Last week, the District Court for the Eastern District of California denied the defendant’s motion for summary judgment of a False Claims Act (FCA) count against Aerojet Rocketdyne (Aerojet) for allegedly fraudulently inducing the government to enter into federal contracts when the company knew it was not compliant with cybersecurity requirements.
The order contains important lessons for government contractors in the emerging area of FCA liability based on noncompliance with cybersecurity obligations. While the litigation is ongoing and may ultimately be resolved in Aerojet’s favor, the order demonstrates the growing importance of cybersecurity compliance.
On October 29, 2015, Brian Markus, Aerojet’s former senior director of Cyber Security, Compliance and Controls, filed an FCA action alleging that Aerojet had failed to comply with its cybersecurity obligations under Department of Defense (DoD) and NASA cybersecurity contract provisions. Markus claimed that Aerojet became aware of its noncompliance after it engaged a company to audit its cybersecurity program yet continued to seek and be awarded government contracts based in part on false statements regarding cybersecurity compliance. Subsequently, Markus claimed that he refused to sign cybersecurity compliance certifications, reported the issue, and was terminated shortly after.
After the government declined to intervene, the relator filed an amended complaint including the following counts:
- Promissory fraud.
- False or fraudulent statement of record.
- Conspiracy to submit false claims.
- A California Labor Code violation.
- Wrongful termination.
The judge granted Aerojet’s motion to compel arbitration regarding employment-based claims and dismissed the conspiracy count with prejudice because the relator had failed to identify two or more parties that had engaged in the alleged conspiracy.
But the court allowed the two FCA counts – promissory fraud and false or fraudulent statement of record – to proceed, in part because:
- The relator alleged that while Aerojet may have disclosed that it was non-compliant with cybersecurity requirements, it failed to disclose the extent of its noncompliance fully.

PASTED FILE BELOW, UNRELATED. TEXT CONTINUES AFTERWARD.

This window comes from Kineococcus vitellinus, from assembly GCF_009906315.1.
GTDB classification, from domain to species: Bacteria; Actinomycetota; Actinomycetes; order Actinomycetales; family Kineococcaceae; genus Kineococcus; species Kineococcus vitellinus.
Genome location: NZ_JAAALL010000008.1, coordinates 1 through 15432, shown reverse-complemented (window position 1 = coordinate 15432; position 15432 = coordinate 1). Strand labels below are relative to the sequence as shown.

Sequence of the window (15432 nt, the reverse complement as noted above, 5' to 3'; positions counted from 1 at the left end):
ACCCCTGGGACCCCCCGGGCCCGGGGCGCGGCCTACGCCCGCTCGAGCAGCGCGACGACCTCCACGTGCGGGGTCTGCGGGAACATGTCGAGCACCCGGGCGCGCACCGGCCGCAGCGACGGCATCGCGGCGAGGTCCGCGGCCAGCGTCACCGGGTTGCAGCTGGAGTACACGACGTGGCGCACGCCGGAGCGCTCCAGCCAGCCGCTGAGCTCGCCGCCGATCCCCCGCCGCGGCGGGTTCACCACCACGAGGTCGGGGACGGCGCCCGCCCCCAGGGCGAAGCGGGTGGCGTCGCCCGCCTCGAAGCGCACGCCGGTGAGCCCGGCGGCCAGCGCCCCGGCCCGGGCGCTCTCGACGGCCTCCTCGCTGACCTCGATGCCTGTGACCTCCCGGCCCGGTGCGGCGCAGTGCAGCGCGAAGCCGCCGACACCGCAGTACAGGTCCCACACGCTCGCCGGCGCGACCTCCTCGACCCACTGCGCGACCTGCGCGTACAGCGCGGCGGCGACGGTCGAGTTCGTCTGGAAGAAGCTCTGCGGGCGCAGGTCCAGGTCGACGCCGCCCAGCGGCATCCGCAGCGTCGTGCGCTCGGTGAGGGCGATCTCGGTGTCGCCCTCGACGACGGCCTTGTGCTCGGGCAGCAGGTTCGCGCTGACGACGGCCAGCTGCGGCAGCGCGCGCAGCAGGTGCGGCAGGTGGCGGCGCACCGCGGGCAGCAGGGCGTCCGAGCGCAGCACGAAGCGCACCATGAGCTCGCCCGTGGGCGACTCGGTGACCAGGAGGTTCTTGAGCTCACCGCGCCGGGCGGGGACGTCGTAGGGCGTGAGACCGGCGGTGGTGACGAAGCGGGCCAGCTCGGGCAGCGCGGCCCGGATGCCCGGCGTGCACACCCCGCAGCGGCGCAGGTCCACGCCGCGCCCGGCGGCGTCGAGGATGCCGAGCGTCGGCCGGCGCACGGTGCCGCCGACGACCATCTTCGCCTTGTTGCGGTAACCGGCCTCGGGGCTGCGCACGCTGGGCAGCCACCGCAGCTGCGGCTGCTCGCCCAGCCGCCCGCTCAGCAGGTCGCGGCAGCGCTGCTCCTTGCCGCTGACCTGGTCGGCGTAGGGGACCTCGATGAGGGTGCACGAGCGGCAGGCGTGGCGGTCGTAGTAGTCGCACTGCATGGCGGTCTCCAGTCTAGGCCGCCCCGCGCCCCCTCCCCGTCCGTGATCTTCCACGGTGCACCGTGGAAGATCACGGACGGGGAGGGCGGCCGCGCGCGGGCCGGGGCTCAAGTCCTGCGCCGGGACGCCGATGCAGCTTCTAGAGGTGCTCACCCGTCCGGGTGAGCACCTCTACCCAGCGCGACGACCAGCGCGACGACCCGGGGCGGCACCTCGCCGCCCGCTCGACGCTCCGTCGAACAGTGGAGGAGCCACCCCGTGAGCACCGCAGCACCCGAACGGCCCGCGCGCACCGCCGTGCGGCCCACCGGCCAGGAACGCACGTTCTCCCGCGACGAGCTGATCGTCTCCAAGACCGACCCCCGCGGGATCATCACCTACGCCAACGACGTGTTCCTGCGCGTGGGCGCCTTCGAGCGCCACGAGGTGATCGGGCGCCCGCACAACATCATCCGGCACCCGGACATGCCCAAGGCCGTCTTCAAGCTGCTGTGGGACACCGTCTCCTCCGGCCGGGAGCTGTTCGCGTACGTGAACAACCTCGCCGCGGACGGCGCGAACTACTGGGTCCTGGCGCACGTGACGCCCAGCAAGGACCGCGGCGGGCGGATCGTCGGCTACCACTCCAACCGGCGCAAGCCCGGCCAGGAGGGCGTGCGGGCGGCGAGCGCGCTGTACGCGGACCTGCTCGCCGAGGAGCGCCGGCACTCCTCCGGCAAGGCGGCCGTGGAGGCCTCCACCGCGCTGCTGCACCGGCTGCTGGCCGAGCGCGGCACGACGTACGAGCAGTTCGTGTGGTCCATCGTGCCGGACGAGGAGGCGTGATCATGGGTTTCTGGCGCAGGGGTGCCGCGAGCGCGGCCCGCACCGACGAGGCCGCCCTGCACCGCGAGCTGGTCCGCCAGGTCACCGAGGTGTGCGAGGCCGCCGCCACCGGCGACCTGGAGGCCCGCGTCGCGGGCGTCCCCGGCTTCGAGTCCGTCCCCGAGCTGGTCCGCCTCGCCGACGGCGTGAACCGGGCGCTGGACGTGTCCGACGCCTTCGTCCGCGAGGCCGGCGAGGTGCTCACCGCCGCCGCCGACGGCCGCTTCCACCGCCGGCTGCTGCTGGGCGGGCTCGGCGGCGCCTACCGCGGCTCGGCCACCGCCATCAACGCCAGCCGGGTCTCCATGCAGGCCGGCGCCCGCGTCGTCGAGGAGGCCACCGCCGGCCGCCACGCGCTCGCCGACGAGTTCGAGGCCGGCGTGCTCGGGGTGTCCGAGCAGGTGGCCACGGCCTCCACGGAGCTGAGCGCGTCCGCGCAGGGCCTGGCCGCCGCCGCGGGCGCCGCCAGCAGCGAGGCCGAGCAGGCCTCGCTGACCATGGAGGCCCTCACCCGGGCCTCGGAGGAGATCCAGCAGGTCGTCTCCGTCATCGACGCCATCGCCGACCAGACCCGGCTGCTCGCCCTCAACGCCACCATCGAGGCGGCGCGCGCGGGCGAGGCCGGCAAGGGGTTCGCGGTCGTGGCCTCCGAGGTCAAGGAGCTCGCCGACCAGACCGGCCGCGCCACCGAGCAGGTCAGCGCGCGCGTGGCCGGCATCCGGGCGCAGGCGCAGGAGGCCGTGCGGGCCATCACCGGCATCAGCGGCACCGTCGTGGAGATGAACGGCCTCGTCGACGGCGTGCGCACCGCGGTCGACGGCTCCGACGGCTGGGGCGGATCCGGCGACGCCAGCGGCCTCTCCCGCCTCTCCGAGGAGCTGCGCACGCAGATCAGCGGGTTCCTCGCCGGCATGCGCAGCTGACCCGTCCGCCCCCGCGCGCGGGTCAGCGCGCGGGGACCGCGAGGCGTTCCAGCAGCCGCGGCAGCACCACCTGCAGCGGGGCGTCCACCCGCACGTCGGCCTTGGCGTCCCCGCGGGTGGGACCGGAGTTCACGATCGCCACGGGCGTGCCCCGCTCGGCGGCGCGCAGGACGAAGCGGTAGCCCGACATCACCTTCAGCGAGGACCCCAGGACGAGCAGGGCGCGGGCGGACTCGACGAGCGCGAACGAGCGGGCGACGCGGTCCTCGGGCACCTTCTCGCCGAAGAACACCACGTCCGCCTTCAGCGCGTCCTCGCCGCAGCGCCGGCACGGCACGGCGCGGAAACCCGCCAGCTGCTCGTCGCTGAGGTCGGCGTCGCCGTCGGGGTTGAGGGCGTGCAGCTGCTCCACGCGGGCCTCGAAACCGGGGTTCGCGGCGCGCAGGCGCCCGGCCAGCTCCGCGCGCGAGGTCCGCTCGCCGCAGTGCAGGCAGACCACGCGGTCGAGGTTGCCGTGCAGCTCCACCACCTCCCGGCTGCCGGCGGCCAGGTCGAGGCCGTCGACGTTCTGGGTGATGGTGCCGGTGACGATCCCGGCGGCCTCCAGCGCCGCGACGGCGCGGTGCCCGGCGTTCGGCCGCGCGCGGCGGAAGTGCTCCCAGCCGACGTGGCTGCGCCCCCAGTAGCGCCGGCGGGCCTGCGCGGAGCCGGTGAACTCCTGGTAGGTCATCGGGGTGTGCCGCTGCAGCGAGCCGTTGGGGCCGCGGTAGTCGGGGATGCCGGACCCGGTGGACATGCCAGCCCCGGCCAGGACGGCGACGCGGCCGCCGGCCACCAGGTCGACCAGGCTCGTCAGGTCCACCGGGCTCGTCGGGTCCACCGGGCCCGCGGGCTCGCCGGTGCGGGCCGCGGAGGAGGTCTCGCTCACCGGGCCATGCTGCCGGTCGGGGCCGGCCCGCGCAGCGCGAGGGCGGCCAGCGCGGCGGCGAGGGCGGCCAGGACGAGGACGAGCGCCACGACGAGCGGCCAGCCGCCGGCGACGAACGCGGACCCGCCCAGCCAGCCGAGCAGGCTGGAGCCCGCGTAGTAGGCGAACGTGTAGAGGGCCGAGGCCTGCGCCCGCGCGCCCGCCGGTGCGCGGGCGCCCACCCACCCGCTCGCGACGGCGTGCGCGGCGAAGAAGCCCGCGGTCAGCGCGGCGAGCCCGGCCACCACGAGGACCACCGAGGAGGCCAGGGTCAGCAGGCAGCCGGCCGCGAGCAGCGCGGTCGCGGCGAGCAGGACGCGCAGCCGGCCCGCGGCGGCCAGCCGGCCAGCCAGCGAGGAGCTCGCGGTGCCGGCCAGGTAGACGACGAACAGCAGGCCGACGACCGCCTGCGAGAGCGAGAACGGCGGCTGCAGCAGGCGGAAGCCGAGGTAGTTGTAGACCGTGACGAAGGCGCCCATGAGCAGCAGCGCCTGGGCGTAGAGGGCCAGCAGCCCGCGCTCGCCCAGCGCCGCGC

- The fact that the government continued to contract with Aerojet despite the litigation and government investigation did not mean the noncompliance did not meet the materiality requirement because “the appropriate inquiry is whether [Aerojet’s] alleged misrepresentations were material at the time the government entered into or made payments on the relevant contracts.”
- The government’s decision to not intervene in the case was not relevant to the materiality of the cybersecurity certifications.
- Even if the government never expected full compliance with the cybersecurity standards, “the extent to which a company was technically compliant still mattered to the government’s decision to enter into a contract.”
After narrowing the case to the two FCA counts, the parties filed cross-motions for summary judgment. On February 1, the court granted summary judgment as to one of those two counts but allowed the other FCA count to proceed.
First, the court reduced the number of government contracts to only those awarded to Aerojet before filing the qui tam suit, reducing the number of contracts at issue from 18 to 12. The number of contracts was further reduced to seven because only six of the remaining 12 contracts included the DoD or NASA cybersecurity contract provisions, but another had a DD-254 that required Aerojet comply with all laws and regulations governing access to “Unclassified Controlled Technical Information.”
The court then turned to the relator’s FCA claims for knowingly presenting a false claim for payment or approval and knowingly making, using, or causing to be made a false record or statement material to a false or fraudulent claim. After acknowledging two doctrines of FCA liability in this context – promissory fraud (fraud in the inducement) and false certification – the court explained that a relator must demonstrate the same elements under both theories: